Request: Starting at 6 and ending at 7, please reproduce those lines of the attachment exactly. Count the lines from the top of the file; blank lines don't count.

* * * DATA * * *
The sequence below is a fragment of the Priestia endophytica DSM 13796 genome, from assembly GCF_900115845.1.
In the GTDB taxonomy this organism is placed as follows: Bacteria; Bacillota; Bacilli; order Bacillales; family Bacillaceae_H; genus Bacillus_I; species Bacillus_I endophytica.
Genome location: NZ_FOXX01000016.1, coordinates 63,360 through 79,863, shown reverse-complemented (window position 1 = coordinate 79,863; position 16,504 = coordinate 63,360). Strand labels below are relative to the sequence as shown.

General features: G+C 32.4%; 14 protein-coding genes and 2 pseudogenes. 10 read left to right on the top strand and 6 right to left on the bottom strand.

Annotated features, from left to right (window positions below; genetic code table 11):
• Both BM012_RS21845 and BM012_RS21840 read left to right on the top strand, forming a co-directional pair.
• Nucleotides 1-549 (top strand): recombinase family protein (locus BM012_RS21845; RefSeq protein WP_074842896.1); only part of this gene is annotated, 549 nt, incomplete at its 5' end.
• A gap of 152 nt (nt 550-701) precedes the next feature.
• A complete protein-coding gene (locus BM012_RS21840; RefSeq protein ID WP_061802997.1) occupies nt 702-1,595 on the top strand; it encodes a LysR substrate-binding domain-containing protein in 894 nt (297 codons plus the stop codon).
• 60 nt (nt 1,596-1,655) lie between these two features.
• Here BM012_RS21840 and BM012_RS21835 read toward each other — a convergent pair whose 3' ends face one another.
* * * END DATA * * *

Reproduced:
• Both BM012_RS21845 and BM012_RS21840 read left to right on the top strand, forming a co-directional pair.
• Nucleotides 1-549 (top strand): recombinase family protein (locus BM012_RS21845; RefSeq protein WP_074842896.1); only part of this gene is annotated, 549 nt, incomplete at its 5' end.